WPF Heart of America Open
Tournament included the
"best pankration matches in the midwest, so far".
Containing what one observer called the "best pan- kration matches in the midwest so far", the 2002 WPF Heart of America Open was held February 24 at Total Martial Arts Fitness Center in Overland Park, Kansas.
Sanctioned as a level D tournament by the World Pankration Federation, the HOA Open was the first tournament of 2002 for which national points were awarded. The "ROAR" tournament held in January at the University of Missouri was supposed to have been a point-sanctioned tournament, but last minute changes demanded that alternate rules be implemented which did not meet WPF point-sanction requirements, and national points could not be awarded.
The new headgear required by the WPF, manufac- tured by TOP TEN, was introduced at the HOA, and pankratiasts got their first look at the newest gene- ration of protective gear the WPF requires in all amateur competition. The headgear adds an important element to amateuar pankration competition - head contact, which had not previously been allowed in the WPF.
WPF president Craig Smith said that because grappling gloves are worn instead of boxing gloves, it was necessary to find a headguard that would provide
proper safety for competitors - and TOP TEN does. The TOP TEN headguard is made of a special, patented material called Bayflex, which is the material used in the dashboards of Mercedes-Benz automobiles. It absorbes shock much better than other headguards, and has been the the required headguard for boxing in the last three Olympic Games, as well as the International Amateur Boxing Association (AIBA) World Championships, the World Association of Kickboxing Organizations (WAKO) World Championships, the Goodwill Games, the World Military Games and numerous other boxing and kickboxing championships of over 100 nations worldwide.
The WPF also requires a TOP TEN clear face shield, which attaches to the head- guard and protects the face while allowing the fighter unimpaired vision.
Although only a few had worn the headguards prior to the tournament, competitors were pleased with the performance and the comfort of the guards, and were glad that head contact had been introduced into competition. "It's now what pankration is supposed to be", remarked one fighter.
Including competitors from Total Martial Arts, The Johnson County (Kansas) Judo Club, American Ju-Jitsu and others, the tournament was dominated by the University of Missouri Pankration Team, whose fighters won five divisions. Sli Beatha students, who were represented on both the Total Martial Arts and University of Missouri Pankration Team, won every division in which they competed.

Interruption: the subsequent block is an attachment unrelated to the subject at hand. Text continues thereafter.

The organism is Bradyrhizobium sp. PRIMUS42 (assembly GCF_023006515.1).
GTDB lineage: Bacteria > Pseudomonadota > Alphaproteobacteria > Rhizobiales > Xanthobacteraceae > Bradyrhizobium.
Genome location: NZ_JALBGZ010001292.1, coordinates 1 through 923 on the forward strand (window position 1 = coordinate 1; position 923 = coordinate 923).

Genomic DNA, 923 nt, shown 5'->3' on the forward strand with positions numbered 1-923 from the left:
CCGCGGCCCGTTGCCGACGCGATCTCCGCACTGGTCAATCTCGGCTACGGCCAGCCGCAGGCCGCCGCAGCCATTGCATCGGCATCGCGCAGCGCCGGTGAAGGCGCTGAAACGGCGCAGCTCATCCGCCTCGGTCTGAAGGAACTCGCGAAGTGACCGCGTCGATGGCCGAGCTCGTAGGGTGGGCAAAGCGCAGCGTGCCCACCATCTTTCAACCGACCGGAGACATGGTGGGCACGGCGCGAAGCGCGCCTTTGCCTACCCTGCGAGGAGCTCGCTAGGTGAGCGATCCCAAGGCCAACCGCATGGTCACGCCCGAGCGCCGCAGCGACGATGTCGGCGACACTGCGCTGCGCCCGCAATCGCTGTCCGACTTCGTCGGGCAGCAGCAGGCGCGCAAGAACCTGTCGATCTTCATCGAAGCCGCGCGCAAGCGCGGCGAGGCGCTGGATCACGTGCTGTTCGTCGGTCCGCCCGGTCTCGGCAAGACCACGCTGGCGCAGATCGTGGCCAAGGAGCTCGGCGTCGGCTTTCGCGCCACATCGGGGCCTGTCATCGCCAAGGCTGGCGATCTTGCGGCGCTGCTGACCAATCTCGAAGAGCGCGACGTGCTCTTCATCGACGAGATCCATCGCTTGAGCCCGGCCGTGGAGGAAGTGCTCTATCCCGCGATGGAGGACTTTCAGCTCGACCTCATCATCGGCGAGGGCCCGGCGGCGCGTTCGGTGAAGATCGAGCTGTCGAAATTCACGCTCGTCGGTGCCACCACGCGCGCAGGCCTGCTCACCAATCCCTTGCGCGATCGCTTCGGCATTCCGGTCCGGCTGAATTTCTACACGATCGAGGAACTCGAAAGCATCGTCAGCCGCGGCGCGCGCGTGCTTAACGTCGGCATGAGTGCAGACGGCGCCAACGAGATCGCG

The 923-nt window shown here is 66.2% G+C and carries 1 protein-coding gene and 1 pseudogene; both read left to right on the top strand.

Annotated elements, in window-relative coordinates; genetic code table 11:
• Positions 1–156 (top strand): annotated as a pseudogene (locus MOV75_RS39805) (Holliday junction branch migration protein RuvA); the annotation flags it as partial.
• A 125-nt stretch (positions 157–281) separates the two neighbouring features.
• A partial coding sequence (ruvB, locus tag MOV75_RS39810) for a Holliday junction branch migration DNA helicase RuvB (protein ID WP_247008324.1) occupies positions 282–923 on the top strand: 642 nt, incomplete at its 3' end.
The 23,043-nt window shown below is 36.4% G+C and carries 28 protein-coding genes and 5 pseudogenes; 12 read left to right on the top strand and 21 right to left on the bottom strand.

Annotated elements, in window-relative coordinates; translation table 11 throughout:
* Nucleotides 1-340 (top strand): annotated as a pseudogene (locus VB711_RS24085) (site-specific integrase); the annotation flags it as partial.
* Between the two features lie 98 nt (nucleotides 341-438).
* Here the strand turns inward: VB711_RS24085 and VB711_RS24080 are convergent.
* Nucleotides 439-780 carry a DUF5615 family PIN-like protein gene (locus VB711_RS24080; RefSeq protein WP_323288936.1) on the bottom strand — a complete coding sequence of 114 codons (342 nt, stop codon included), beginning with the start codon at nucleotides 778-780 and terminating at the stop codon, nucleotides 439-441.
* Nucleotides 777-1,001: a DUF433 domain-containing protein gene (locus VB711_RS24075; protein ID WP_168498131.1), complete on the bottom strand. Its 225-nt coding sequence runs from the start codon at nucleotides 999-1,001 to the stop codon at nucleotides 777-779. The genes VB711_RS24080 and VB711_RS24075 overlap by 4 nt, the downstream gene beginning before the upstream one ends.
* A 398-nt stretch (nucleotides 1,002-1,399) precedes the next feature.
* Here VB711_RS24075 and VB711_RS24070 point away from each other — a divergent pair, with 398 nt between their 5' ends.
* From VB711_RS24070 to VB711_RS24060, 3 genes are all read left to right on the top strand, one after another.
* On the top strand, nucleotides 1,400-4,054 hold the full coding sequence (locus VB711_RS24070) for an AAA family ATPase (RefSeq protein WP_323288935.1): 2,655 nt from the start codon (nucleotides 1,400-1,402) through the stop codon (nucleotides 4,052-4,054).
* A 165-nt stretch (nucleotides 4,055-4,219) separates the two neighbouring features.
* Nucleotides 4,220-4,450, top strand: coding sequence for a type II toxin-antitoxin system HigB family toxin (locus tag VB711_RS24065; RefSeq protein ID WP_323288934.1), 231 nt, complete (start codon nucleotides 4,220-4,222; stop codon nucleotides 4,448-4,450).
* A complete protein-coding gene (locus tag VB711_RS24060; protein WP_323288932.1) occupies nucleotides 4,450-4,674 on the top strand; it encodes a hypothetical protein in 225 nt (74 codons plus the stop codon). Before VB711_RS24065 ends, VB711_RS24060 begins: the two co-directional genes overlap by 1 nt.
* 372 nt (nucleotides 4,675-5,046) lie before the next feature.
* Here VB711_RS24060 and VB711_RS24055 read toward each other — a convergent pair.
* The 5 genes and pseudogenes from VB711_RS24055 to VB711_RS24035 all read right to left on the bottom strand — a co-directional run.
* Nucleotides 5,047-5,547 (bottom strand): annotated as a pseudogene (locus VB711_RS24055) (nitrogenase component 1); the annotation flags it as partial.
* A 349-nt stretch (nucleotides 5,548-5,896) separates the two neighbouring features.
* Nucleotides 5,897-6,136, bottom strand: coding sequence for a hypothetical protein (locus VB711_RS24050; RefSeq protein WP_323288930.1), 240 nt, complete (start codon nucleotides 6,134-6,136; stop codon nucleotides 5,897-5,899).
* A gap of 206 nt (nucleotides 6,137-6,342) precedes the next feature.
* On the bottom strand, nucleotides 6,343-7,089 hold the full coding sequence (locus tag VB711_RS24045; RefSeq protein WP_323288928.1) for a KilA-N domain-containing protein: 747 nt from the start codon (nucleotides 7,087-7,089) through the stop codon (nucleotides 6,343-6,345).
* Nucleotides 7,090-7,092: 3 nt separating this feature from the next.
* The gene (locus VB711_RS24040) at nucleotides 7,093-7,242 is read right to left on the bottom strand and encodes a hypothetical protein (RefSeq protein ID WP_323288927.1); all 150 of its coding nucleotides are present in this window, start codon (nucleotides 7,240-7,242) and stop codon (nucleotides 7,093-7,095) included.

"The headguards and new rules make all the difference", said Duane Hamacher, a Sli Beatha student and captain of the University of Missouri team. "They even it out for the strikers. Grapplers can't just charge in any more without worrying about strikes to the head, nor can they maintain a ground position without regard to strikes. It really brings it all together now."
Jason Cohen, co-owner of Total Martial Arts and a Krav Maga instructor, said, "This is awesome. It really gives fighters the opportunity to bring it all together in a full martial sport."
Smith agreed that the new rules make a big difference.
"To be honest, the older rules which pro- hibited head contact unfairly inhibited strikers from being able to benefit from the effects of their techniques", says Smith. "Grapplers, such as jujitsu, judo or wrestling practitioners, were able to use the majority of their techniques, and enjoyed the effects of those techniques as well as the points awarded for them. Strikers, however, were prohibited from using some of their most effective techniques - strikes to the head.
The new rules present an essentially level playing field for all martial athletes, and our competitive events can now truely be called pankration."
And what has been the effect of the new rules?
"Regardless of concerns that had been expressed by some prior to the tournament, we saw no injuries beyond a bloody nose and a small cut above an eye that evidently resulted from a finger nail", said Smith. "Also, and interestingly, we saw the matches being dominated by the strikers, as opposed to those who are primarily grapplers. This supports the contention that grappling is only effective as a primary discipline when striking to the head is absent."
Will this be the pattern in the future?
"It was said in the Ancient Olympics that the pankration champions were the best boxers of the wrestlers and the best wrestlers of the boxers," said Smith. "I think we will see the same thing in modern pankration - the champions will be those who develop abilities in all areas."
However it evolves, pankration is beginning to attract an increasing number of competitors, as well as spectators, who agree that pankration is indeed 'the ultimate combat sport".